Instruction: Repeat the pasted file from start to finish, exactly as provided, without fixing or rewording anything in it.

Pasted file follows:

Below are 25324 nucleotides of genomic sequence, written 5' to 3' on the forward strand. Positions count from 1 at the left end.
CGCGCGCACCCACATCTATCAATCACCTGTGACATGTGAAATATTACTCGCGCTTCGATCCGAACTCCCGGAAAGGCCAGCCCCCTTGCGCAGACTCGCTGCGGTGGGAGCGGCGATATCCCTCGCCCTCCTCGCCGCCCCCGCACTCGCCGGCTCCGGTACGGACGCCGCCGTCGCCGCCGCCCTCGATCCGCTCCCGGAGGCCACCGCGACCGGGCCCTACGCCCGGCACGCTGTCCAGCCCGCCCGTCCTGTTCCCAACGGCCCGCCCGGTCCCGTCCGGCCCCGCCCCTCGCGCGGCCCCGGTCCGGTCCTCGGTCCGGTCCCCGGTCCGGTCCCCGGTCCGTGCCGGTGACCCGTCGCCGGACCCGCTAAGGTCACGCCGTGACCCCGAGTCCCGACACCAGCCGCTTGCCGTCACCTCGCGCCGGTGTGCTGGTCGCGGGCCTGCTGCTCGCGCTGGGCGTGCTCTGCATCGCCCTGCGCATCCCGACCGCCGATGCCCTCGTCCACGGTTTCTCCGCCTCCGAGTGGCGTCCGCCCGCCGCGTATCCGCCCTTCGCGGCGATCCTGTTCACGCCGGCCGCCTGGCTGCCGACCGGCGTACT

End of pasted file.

Below are 25324 nucleotides of genomic sequence, written 5' to 3' on the forward strand. Positions count from 1 at the left end.
CGCGCGCACCCACATCTATCAATCACCTGTGACATGTGAAATATTACTCGCGCTTCGATCCGAACTCCCGGAAAGGCCAGCCCCCTTGCGCAGACTCGCTGCGGTGGGAGCGGCGATATCCCTCGCCCTCCTCGCCGCCCCCGCACTCGCCGGCTCCGGTACGGACGCCGCCGTCGCCGCCGCCCTCGATCCGCTCCCGGAGGCCACCGCGACCGGGCCCTACGCCCGGCACGCTGTCCAGCCCGCCCGTCCTGTTCCCAACGGCCCGCCCGGTCCCGTCCGGCCCCGCCCCTCGCGCGGCCCCGGTCCGGTCCTCGGTCCGGTCCCCGGTCCGGTCCCCGGTCCGTGCCGGTGACCCGTCGCCGGACCCGCTAAGGTCACGCCGTGACCCCGAGTCCCGACACCAGCCGCTTGCCGTCACCTCGCGCCGGTGTGCTGGTCGCGGGCCTGCTGCTCGCGCTGGGCGTGCTCTGCATCGCCCTGCGCATCCCGACCGCCGATGCCCTCGTCCACGGTTTCTCCGCCTCCGAGTGGCGTCCGCCCGCCGCGTATCCGCCCTTCGCGGCGATCCTGTTCACGCCGGCCGCCTGGCTGCCGACCGGCGTACT